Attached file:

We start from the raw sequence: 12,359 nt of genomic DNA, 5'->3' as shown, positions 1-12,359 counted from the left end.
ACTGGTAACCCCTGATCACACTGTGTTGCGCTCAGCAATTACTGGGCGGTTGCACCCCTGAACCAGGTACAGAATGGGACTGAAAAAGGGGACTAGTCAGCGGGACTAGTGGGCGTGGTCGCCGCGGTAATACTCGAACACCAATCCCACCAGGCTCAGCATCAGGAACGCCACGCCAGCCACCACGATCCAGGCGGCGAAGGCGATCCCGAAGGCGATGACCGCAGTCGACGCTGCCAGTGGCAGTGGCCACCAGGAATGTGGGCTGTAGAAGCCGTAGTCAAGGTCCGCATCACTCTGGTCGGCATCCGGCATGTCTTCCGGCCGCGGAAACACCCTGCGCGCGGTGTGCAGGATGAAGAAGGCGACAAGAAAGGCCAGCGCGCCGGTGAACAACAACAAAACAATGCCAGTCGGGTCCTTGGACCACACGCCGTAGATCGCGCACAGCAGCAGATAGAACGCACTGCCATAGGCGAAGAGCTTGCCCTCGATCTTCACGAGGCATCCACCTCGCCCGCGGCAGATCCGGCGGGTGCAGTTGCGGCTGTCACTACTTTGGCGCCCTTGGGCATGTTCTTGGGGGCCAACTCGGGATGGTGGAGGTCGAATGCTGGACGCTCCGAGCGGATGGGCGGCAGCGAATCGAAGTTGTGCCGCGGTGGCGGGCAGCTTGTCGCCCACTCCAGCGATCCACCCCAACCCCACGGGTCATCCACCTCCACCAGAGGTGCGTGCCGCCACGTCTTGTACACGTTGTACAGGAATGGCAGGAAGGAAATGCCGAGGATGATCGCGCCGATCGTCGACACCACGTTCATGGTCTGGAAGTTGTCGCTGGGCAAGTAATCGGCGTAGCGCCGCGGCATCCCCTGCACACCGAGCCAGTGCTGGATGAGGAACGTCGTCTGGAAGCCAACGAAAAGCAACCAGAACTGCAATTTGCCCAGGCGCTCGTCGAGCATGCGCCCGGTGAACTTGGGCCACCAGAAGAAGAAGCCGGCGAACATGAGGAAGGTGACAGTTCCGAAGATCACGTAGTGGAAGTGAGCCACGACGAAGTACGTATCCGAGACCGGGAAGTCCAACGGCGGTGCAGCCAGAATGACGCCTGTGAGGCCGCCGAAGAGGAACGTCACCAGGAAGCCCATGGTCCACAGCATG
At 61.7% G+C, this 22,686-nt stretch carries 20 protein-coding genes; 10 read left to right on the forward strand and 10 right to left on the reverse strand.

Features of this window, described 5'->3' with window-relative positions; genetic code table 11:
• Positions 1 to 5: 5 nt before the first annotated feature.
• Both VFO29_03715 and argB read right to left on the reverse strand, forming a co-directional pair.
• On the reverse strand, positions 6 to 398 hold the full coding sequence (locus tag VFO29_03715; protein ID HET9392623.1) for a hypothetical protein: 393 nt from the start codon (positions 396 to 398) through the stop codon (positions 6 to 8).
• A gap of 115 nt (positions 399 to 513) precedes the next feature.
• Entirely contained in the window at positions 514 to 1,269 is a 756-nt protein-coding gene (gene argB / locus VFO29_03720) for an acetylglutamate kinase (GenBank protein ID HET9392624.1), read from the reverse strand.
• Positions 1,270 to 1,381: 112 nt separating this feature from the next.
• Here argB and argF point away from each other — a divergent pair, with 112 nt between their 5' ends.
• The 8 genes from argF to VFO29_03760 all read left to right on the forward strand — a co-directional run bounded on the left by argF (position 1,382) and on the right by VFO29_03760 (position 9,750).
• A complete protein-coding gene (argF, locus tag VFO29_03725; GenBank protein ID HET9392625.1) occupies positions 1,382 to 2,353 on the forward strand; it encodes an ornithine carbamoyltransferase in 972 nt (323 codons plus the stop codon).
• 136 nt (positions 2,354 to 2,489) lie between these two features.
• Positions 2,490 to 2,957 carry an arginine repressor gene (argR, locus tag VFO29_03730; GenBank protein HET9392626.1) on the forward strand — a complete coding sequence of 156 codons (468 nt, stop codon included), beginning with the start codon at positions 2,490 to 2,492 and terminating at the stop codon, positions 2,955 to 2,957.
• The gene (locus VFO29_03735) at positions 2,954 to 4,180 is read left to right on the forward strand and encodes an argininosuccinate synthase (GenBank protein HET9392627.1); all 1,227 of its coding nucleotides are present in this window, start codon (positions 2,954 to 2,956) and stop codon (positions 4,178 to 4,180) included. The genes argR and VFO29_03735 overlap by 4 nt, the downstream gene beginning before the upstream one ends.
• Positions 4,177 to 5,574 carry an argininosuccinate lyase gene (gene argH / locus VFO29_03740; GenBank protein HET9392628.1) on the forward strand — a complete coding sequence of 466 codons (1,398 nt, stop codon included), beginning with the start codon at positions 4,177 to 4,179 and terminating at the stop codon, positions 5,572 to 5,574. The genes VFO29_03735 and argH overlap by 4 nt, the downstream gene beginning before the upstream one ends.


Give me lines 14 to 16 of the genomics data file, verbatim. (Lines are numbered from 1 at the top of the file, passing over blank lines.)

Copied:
• 136 nt (positions 2,354 to 2,489) lie between these two features.
• Positions 2,490 to 2,957 carry an arginine repressor gene (argR, locus tag VFO29_03730; GenBank protein HET9392626.1) on the forward strand — a complete coding sequence of 156 codons (468 nt, stop codon included), beginning with the start codon at positions 2,490 to 2,492 and terminating at the stop codon, positions 2,955 to 2,957.
• The gene (locus VFO29_03735) at positions 2,954 to 4,180 is read left to right on the forward strand and encodes an argininosuccinate synthase (GenBank protein HET9392627.1); all 1,227 of its coding nucleotides are present in this window, start codon (positions 2,954 to 2,956) and stop codon (positions 4,178 to 4,180) included. The genes argR and VFO29_03735 overlap by 4 nt, the downstream gene beginning before the upstream one ends.